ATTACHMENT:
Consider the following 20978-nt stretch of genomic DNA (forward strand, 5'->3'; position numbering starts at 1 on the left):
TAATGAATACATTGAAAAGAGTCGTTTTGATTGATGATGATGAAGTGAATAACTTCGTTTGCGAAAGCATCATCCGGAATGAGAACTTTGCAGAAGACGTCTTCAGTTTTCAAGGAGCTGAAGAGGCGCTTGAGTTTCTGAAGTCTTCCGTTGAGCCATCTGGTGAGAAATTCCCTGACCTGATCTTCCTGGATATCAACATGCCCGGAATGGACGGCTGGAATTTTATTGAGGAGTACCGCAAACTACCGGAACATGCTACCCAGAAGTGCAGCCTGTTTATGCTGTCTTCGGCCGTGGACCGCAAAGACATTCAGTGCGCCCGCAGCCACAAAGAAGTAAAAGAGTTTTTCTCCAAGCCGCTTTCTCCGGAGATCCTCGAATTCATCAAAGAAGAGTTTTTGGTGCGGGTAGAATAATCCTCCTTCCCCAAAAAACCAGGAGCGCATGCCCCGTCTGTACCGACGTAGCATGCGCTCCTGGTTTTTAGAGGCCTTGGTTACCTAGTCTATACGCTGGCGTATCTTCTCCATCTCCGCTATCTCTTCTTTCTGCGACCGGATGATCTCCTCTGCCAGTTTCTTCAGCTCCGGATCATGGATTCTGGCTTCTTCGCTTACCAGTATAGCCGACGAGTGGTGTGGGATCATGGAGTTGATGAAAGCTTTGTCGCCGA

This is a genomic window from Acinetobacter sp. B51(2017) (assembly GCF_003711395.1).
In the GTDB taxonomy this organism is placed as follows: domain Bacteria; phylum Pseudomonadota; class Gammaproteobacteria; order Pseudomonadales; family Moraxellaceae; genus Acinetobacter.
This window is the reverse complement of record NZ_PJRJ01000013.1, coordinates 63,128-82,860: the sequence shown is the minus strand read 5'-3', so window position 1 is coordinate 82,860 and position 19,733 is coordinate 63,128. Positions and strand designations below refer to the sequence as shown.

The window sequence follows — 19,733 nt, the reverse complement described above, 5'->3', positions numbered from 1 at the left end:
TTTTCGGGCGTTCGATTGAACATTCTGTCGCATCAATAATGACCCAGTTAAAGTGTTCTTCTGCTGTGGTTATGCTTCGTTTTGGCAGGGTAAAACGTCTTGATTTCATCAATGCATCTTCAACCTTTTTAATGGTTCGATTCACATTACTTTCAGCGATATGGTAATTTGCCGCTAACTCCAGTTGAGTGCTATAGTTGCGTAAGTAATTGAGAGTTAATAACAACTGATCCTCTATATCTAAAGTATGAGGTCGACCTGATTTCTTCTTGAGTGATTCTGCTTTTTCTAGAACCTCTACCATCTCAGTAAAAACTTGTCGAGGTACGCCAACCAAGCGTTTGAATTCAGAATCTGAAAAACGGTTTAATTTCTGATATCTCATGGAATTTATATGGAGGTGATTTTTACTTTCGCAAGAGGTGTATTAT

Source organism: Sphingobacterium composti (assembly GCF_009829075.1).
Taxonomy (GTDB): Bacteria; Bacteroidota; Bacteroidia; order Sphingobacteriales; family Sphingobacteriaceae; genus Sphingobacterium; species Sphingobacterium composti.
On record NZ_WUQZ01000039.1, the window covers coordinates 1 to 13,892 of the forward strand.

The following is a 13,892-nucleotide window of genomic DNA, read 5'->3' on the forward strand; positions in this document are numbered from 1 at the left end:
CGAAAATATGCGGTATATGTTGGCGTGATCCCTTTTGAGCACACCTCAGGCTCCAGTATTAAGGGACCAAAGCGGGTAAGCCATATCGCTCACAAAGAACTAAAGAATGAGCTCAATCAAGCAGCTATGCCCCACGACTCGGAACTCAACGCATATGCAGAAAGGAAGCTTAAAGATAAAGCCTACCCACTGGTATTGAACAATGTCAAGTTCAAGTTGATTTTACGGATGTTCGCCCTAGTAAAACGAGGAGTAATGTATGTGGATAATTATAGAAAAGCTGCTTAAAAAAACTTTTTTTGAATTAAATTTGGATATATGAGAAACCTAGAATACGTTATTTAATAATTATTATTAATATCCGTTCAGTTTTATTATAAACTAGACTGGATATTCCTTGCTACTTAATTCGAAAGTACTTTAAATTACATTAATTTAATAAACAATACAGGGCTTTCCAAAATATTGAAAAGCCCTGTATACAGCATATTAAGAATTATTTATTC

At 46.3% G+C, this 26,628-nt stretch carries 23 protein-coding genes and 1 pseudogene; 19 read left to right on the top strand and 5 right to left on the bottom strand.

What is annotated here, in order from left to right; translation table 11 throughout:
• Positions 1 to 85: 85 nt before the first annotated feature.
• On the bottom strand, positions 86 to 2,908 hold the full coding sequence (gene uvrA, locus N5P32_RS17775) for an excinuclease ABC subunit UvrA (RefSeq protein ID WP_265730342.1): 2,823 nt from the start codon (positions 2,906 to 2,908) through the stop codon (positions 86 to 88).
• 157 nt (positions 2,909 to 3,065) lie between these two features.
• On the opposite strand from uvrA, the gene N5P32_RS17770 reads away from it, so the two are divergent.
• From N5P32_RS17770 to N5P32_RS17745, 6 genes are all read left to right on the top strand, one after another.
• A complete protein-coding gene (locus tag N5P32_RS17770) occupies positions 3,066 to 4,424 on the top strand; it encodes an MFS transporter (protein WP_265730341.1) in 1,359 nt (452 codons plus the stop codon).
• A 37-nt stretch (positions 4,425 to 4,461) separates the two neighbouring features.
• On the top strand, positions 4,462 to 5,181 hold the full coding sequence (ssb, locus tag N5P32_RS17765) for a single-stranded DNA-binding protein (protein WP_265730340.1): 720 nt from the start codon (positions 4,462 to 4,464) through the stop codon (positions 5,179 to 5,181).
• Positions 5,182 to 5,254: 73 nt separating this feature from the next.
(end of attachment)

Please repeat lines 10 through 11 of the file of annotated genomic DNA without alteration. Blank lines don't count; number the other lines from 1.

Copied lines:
On record NZ_WUQZ01000039.1, the window covers coordinates 1 to 13,892 of the forward strand.

The following is a 13,892-nucleotide window of genomic DNA, read 5'->3' on the forward strand; positions in this document are numbered from 1 at the left end: